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    There is much praise to be sung about Australian prawns, regardless of season or occasion. Most of us have fond memories of Christmas spent with family and friends, enjoying each other’s company with amazing, fresh Australian prawns. Prawns are high protein, low fat, and have zero carbs, and is a great sauce of omega 3 fatty acids. They are rich in important elements needed for a balance system, and help reduce the risk of some cancers, as well as heart disease. Although they might be a bit expensive, with a bit of knowledge on proper storage and preparation, everybody can enjoy prawns to their full potential and minimise food wastage.

    Store |

    It is always best to buy seafood as close to use as possible. Put seafood into the fridge or freezer as soon as you get home, don’t leave it in the car or on the bench. Store prawns in an airtight container, or covered tightly with plastic wrap, away from other food in the coldest part of fridge and leave in the shell for as long as possible

    • Leave prawns in their shells until just before use
    • Store them in an airtight container in the refrigerator
    • Fresh prawns, cooked or raw, should keep refrigerated for up to 3 days and frozen for up to 3 months below -18ºC.
    • Once thawed, frozen prawns should not be refrozen.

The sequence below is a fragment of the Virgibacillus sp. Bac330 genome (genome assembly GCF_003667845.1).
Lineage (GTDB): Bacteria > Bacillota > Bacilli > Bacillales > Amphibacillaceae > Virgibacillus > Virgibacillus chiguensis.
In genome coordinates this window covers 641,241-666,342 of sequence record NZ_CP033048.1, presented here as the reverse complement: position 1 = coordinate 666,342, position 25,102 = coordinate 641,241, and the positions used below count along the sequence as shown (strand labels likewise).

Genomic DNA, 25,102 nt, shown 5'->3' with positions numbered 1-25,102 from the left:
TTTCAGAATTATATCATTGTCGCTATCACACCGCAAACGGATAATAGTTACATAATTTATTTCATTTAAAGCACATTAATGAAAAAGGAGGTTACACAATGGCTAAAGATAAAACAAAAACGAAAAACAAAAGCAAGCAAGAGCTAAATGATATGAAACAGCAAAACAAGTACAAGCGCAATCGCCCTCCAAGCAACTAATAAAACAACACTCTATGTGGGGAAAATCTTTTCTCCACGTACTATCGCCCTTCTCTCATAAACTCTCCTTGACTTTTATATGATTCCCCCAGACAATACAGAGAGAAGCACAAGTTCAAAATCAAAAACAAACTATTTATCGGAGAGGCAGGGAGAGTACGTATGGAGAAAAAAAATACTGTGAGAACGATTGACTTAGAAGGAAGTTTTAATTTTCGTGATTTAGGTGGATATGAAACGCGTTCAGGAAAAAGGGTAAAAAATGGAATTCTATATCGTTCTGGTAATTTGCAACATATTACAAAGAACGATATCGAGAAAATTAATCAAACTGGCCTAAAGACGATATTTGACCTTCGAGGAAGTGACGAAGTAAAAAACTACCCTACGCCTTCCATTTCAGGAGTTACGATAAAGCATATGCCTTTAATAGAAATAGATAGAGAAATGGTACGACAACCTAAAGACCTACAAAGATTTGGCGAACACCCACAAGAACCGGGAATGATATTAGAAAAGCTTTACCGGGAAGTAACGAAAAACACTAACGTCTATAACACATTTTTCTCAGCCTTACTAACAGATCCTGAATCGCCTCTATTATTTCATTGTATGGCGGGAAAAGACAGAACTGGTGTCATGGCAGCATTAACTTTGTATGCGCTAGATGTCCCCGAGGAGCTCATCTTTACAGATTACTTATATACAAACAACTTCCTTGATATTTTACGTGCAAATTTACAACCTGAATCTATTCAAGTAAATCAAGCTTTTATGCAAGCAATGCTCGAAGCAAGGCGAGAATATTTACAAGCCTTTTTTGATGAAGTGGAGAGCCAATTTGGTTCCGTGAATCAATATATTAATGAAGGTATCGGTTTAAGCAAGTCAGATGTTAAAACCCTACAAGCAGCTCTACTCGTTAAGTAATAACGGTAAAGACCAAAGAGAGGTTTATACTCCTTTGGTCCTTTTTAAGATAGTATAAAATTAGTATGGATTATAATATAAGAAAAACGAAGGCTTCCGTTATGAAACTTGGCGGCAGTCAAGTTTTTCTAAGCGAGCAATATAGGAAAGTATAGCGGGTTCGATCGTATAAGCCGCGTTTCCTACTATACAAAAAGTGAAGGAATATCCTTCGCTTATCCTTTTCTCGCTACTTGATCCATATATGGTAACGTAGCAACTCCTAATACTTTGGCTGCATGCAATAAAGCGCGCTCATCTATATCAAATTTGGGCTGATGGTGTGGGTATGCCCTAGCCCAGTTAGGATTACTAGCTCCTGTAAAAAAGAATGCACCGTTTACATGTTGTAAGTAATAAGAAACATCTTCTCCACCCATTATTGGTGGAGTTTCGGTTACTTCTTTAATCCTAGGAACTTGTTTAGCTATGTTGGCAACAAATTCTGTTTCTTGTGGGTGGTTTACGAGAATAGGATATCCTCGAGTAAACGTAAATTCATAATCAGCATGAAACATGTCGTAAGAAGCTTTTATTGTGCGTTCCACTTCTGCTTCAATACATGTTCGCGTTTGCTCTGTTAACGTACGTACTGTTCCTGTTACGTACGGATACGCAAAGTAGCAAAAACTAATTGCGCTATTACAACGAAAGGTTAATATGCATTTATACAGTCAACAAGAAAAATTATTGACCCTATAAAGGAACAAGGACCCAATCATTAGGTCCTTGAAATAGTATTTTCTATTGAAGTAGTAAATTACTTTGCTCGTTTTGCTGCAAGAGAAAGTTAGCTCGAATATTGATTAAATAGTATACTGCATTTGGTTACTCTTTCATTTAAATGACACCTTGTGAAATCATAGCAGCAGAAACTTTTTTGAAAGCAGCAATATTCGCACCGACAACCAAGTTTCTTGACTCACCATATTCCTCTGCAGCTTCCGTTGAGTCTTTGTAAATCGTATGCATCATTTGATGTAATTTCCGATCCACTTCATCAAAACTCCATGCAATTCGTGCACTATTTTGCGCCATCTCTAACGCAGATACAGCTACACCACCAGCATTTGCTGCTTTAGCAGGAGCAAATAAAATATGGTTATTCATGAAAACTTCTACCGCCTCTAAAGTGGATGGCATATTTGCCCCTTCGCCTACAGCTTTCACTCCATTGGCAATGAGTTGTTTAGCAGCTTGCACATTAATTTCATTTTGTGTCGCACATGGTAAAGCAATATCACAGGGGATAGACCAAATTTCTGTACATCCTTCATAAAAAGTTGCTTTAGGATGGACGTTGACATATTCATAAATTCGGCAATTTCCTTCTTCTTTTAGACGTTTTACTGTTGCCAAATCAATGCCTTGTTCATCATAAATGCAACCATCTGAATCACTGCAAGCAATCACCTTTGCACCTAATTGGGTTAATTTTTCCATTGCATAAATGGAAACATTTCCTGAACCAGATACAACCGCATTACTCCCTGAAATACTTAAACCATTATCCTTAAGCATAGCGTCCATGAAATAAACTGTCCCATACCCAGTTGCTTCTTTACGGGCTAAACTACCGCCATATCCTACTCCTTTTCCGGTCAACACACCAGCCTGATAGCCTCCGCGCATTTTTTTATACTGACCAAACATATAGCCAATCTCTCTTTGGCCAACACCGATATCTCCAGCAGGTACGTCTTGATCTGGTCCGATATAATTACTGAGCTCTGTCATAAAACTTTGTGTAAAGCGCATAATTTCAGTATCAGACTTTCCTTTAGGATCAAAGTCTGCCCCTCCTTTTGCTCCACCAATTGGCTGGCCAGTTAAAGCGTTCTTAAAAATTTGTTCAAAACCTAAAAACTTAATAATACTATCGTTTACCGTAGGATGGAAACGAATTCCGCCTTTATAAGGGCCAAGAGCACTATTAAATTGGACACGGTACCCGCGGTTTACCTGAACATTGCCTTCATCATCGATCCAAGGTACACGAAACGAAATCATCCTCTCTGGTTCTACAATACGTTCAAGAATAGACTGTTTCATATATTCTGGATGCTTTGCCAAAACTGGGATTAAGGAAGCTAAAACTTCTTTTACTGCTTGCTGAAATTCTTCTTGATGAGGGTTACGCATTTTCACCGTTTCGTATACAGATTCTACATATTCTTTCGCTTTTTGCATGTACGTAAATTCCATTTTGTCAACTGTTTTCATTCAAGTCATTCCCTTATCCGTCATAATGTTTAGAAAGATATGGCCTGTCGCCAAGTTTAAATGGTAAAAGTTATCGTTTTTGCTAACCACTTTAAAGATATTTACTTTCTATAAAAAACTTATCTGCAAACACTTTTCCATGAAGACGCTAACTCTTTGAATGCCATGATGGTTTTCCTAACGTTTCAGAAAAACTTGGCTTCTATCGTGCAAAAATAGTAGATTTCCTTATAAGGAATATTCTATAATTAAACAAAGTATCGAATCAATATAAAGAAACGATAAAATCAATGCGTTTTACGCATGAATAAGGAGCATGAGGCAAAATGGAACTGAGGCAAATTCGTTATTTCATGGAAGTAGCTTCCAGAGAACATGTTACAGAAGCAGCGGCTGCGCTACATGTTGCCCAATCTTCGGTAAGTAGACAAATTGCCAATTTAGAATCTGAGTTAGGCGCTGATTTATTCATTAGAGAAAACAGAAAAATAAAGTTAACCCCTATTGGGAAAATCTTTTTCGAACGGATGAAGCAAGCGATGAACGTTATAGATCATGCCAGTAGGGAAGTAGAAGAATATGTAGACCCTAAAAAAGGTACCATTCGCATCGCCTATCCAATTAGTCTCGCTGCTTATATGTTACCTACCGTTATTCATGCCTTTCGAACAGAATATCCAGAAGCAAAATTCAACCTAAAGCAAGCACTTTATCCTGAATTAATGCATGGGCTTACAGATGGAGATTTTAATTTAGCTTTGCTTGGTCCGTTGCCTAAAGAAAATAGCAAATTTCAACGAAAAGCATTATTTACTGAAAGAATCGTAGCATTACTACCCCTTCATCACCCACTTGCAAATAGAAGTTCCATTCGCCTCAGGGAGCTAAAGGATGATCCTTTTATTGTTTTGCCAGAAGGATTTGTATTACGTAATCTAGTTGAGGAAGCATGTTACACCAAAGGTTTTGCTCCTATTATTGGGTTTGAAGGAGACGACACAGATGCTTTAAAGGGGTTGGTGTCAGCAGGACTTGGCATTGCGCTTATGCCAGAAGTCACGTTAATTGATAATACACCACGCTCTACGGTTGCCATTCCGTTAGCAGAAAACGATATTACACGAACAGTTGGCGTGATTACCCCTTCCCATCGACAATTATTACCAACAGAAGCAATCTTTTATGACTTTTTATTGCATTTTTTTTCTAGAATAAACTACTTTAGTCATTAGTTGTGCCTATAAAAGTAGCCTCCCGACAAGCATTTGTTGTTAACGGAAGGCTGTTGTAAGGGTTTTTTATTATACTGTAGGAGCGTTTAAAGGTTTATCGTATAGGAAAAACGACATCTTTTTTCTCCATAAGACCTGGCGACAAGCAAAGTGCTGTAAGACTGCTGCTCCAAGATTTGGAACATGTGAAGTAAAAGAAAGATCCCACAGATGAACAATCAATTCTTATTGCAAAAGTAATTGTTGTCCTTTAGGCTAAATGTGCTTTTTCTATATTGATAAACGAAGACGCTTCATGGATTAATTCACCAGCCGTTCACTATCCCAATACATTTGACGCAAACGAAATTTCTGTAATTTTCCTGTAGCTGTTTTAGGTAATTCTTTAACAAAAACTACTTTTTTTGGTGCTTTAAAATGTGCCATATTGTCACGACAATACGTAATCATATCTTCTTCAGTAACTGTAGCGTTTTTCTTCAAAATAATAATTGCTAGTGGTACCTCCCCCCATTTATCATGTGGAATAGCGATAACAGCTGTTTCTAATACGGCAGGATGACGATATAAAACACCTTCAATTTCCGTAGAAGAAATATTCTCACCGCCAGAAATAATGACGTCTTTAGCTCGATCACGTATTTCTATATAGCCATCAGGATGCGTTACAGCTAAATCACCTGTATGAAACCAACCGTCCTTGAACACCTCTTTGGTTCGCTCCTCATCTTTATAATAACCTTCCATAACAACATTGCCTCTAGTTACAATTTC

For more seafood safety tips, check out NSW Food Authority’s page here.

    Cook |

    Like all seafood, prawns require very little cooking. It is always better to undercook, rather than overcook them, as they will continue to cook in the residual heat once they are removed from the pan.

    Cooked prawns are good in things like:

    • salads and sandwiches
    • eaten cold with a dipping sauce
    • prawn cocktails and bloody mary mayos

    Take care not to use them in a cooked dish, however, as reheating them will make them tough.

    Other recipe ideas include stir-fried prawns, prawn platters, roasted with some lemon or seared with lots of spices. Check out Lifestyle Food’s Christmas Prawn Recipes for more!

    Prawns marry well with a wide range of flavours and are suitable for most cooking styles. Tomalley, the coral or mustard from prawn heads, gives a concentrated prawn flavour when cooked; it adds richness to Thai curries and is responsible for the distinctive flavour of prawn bisques and shellfish reduction sauces.

    Buy |

    Prawns are highly perishable in their raw state and so are often frozen or boiled at sea as soon as they are caught. If cooking with prawns, buy green (raw) prawns, as cooked prawns will toughen if reheated. Whether buying cooked or raw prawns look for firmly attached heads and tight, firm shells with a good sheen. There shouldn’t be any blackening around the head or legs as this is a sign of oxidation, and they should have a pleasant ‘fresh sea’ smell. Buy 1kg of prawns in the shell to get about 500g of prawn meat.

    (Information courtesy of Sydney Fish Markets’ FISHline.)

    Fun Fact |

    Thought ‘shrimp’ and ‘prawn’ were different names of the same thing? So did we!

    But actually, according to the Museum of Victoria, they aren’t the same thing at all! A big difference between shrimps and prawns is in the way the segments of the abdomen (tail) overlap. In prawns, the sides of all segments overlap the segment behind, like roof tiles – and have the characteristic round, curved shape to their bodies, while shrimp have smaller bodies that curve much less.

    Recipe Ideas |